New Delhi: Trans fats in food products are wreaking havoc on the health of life. It especially endangers the shelf life of heart. FSSAI has moved to limit Trans fats to minimum to protect hearts’ health in the country. Trans fats are used to extend the shelf life of food products at the cost of human lives. The food regulator has vowed freedom from killer fats by 2022.
With gazette of recent regulation to limit the content of trans fats in all food items, the Food Safety and Standards Authority of India (FSSAI) joins the league of several other nations globally having best practice policies for trans fat elimination.
With enactment of recent regulations on trans fats, India joins the club of around 40 countries globally that have already enacted the best practice policies to eliminate trans fats and would be among the first countries in Asia after Thailand in achieving the best-practice policies in trans fat elimination.
Key pointers under the regulations:
- Limiting industrial TFA to not more than 3% in all fats and oils by January 2021 and not more than 2% by January, 2022, gazette in December 2020.
- All food products in which edible oils and fats are used as an ingredient shall not contain industrial trans fatty acids more than 2% by mass of the total oils/fats present in the product, on and from 01st January, 2022 as per the regulation, Food Safety and Standards (Prohibition and Restrictions on Sales) Second Amendment Regulations, 2021gazetted in February 2021
- Defines “Industrial trans fatty acids (iTFAs) as – all the geometrical isomers of monounsaturated and polyunsaturated fatty acids having non-conjugated, interrupted by at least one methylene group, carbon-carbon double bonds in the trans configuration. It excludes trans-fatty acids from dairy, meat, fish and their products.”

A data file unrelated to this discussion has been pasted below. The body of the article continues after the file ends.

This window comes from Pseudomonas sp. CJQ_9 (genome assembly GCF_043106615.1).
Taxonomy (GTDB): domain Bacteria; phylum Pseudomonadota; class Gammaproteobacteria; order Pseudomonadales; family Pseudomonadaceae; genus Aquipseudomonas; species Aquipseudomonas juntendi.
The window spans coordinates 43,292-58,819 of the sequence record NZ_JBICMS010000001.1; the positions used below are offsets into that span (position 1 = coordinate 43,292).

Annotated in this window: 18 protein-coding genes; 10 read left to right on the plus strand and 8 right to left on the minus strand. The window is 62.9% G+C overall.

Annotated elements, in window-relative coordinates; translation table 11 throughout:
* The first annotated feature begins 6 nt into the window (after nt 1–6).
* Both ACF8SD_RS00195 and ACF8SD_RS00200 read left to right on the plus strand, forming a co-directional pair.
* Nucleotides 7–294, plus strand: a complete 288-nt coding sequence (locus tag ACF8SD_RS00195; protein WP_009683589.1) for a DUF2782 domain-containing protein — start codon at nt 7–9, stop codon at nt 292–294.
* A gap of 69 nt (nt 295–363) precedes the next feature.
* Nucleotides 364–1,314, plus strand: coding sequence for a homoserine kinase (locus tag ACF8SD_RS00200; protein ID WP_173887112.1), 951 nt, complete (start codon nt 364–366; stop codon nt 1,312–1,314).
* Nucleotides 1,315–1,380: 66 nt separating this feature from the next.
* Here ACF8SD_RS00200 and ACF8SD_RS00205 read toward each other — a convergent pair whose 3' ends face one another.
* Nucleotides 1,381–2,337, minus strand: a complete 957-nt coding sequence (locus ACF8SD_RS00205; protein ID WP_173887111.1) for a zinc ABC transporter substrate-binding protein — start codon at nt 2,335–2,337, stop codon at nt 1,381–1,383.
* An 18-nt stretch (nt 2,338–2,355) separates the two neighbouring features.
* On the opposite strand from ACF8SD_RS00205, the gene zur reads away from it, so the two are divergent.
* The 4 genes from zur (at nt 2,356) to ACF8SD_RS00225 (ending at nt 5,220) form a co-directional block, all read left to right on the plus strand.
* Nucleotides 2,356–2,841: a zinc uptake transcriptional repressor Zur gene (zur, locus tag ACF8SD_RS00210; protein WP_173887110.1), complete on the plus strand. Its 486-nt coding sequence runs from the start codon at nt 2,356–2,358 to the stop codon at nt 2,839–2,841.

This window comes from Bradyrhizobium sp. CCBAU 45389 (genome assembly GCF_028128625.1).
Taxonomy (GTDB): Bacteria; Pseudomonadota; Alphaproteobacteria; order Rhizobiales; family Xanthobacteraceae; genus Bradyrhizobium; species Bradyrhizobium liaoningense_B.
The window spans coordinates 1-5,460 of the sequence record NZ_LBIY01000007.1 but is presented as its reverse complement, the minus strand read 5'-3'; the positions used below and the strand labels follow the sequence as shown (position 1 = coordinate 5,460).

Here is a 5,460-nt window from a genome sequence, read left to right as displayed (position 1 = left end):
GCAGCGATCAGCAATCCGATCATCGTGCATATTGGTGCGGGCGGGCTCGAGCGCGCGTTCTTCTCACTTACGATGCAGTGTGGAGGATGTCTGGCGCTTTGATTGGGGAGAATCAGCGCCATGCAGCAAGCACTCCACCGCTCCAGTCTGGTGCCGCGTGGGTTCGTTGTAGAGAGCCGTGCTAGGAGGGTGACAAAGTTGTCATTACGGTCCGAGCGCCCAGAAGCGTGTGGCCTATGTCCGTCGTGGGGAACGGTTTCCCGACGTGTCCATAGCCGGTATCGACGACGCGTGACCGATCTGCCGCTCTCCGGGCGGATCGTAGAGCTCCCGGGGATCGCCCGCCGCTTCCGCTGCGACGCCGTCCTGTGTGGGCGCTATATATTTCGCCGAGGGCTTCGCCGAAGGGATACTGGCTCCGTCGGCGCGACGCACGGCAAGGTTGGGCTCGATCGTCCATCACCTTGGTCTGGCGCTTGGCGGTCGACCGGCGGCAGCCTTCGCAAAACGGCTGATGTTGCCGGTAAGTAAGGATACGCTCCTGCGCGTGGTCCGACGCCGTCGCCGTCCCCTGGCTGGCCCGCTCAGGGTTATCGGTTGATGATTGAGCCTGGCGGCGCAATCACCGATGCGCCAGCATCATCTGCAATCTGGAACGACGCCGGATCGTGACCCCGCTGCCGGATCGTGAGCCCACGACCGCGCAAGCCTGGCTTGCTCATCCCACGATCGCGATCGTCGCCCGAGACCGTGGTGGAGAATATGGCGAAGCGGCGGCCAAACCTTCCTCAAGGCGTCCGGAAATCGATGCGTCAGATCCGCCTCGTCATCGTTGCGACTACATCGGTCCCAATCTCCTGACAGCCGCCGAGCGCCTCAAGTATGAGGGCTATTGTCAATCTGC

Industrial trans fats are produced by adding hydrogen to liquid vegetable oils to make them solid, which increases their stability at room temperature and extends shelf life. Trans fats are largely present in partially hydrogenated vegetable fats/oils, vanaspati, margarine and bakery shortenings, and can be found in baked and fried foods. Research has shown that higher intakes of industrially produced trans fatty acids (>1% of total energy intake) are associated with increased risk of high cholesterol and heart diseases. According to 2017 estimates, every year more than 1.5 million deaths in India is attributed to coronary heart disease, of which nearly 5% (71,000) are due to trans fats intake
Elimination of iTFA has been recognized as one the modifiable risk factors to prevent heart diseases. This is especially important in the present scenario, when COVID -19 is adding risk to people suffering from comorbidities like hypertension, heart diseases, diabetes etc. In 2018, WHO called for elimination of industrially-produced trans fat from the food supply by 2023 and released an action package ‘REPLACE’ for the same.
To facilitate the transition towards a Trans Fatty Acids free food supply, FSSAI is also building capacities of the industry and in this regard, recently concluded a series of webinars on trans fats. Each webinar was planned to target specific stakeholders focusing on challenges faced by them towards making a shift to trans fat free products and suggesting practical technological solutions through talks delivered by national and international experts. The webinars were attended by nearly 3,700 participants from the edible oil industry, food businesses, bakers, chefs, restaurateur and hoteliers, sweet and namkeen manufacturers, food analysts from food analytical laboratories and academic institutions.